Netflix documentary ‘Qunicy’ chronicles the life of the legendary Quincy Jones who came from less than nothing to living an iconic best life. I won’t give an entire synopsis on this must-see film but instead, give you a quick abstract take on what stood out.
5) Mommy issues
Quincy Jones’s mother suffered from mental illness where as a young child he witnessed her being strapped down to a bed and taken away to an institution. His mother’s unpredictable condition not only strained their relationship throughout Quincy’s upbringing but had a hard dark effect on how he dealt with all the other women in his life. Quincy’s inability to develop a consistent bond with his mother left an emptiness throughout his life and career despite its extraordinary accomplishments.
4) All great leaders were once great followers
Quincy Jones resume’ as a student is almost matched by his greatness as a teacher. From starting his career at age 14 as a trumpet player, Quincy was a protégé of musical legends like Count Blasie, Lionel Hampton, and Dinah Washington just to name a few while also being a little brother to Ray Charles. In return, Mr. Jones discovered the mighty Oprah, helped Michael Jackson become the GOAT and changed the future of west Philadelphia rapper Will Smith. It would not be an exaggerated guess to state that 80% of Hollywood and beyond has a lifeline of success connected to Quincy Jones.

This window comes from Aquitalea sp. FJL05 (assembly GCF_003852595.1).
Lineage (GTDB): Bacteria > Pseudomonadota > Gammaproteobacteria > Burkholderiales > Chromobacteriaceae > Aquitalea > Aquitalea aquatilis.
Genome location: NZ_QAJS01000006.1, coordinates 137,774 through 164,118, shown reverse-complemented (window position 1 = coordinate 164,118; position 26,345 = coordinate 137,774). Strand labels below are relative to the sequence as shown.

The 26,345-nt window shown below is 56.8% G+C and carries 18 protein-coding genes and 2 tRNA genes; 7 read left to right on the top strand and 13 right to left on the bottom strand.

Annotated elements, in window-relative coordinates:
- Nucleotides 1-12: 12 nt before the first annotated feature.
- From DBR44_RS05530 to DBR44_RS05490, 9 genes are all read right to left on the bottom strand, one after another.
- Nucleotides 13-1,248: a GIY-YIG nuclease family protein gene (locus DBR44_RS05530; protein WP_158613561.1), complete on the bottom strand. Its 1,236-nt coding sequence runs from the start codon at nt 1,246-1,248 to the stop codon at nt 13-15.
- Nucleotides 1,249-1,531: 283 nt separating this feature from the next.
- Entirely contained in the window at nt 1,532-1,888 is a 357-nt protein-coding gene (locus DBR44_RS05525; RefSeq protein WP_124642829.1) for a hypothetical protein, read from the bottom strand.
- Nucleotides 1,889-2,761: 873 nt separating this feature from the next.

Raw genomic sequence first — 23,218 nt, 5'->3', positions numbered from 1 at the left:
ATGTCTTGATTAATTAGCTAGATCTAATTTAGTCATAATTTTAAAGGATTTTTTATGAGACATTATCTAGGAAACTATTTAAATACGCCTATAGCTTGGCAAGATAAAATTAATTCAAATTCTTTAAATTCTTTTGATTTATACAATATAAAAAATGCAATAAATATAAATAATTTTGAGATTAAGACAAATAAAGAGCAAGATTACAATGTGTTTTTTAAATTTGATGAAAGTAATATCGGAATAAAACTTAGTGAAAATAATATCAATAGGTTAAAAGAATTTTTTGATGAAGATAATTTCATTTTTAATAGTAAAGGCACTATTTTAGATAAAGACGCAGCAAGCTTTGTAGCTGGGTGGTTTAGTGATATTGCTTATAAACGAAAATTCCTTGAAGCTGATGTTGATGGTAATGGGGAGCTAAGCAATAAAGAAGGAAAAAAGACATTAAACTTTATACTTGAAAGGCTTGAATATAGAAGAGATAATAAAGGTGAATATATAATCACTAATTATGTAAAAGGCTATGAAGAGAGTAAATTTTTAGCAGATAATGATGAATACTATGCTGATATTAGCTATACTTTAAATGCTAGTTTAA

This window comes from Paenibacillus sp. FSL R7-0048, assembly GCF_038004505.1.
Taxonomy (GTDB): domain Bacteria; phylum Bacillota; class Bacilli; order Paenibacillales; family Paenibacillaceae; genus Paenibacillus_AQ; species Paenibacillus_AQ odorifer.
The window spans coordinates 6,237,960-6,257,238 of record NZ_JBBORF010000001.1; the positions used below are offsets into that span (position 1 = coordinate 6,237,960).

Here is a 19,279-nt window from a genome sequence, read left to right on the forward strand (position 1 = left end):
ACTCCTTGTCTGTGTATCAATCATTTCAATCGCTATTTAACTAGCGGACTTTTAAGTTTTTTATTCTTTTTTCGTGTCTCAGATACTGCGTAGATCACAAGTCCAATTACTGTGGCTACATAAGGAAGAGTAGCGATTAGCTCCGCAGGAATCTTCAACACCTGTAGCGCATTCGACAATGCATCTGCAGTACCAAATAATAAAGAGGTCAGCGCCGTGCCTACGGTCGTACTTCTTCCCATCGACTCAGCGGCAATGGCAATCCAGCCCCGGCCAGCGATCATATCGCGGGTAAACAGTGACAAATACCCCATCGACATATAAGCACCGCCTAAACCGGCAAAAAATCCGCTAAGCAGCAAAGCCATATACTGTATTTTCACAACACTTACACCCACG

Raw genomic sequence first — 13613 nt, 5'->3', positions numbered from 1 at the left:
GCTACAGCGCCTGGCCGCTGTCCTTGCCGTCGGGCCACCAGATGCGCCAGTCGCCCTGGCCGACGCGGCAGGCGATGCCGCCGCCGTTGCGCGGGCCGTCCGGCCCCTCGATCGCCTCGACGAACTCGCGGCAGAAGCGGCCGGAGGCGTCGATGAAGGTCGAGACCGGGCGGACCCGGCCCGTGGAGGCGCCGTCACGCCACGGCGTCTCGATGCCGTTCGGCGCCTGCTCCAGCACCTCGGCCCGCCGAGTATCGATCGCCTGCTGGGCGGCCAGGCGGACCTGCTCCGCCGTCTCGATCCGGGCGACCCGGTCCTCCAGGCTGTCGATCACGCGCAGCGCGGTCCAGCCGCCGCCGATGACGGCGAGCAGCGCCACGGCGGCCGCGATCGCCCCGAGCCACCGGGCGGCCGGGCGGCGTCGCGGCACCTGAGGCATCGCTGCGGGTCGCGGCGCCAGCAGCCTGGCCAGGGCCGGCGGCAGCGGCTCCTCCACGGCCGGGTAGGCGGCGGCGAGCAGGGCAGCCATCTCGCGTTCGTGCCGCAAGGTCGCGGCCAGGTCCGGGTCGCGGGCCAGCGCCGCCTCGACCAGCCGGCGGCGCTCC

3) Creatives suck at relationships
In the doc, it is noted that most of Quincy Jones relationships with women failed when seeking the same attention as his work proving that once a creative finds it’s muse, nothing else matters. The only thing more worth wild than finding inspiration to a creative is the joy that comes with expressing it after its discovery which sounds good in a poem but sucks for a wedding vow.
2) 30 is not the endgame
Mr. Q was age 49 and when he and Michael Jackson created Thriller which went on to become the greatest selling album of all time, age 52 as a producer for the classic film The Color Purple and even worked in his 80s on the production opening ceremony for the African American Museum in Washington DC. Quincy Jones’s legacy gives a backhand slap to the stereotypical millennial mindset that age places a cap on one’s success.
1) Last of a dying breed
Seriously, we are living in an era where our legends appear to be physically leaving us every other day. Whether it’s a famous celebrity iconic figure like an Aretha Franklin or your 80-year-old grandmother, many who are born of the Greatest Generation era like Quincy Jones are coming toward the twilight years of their lives so it is important to find the time to appreciate all the wisdom and experience that they have to offer.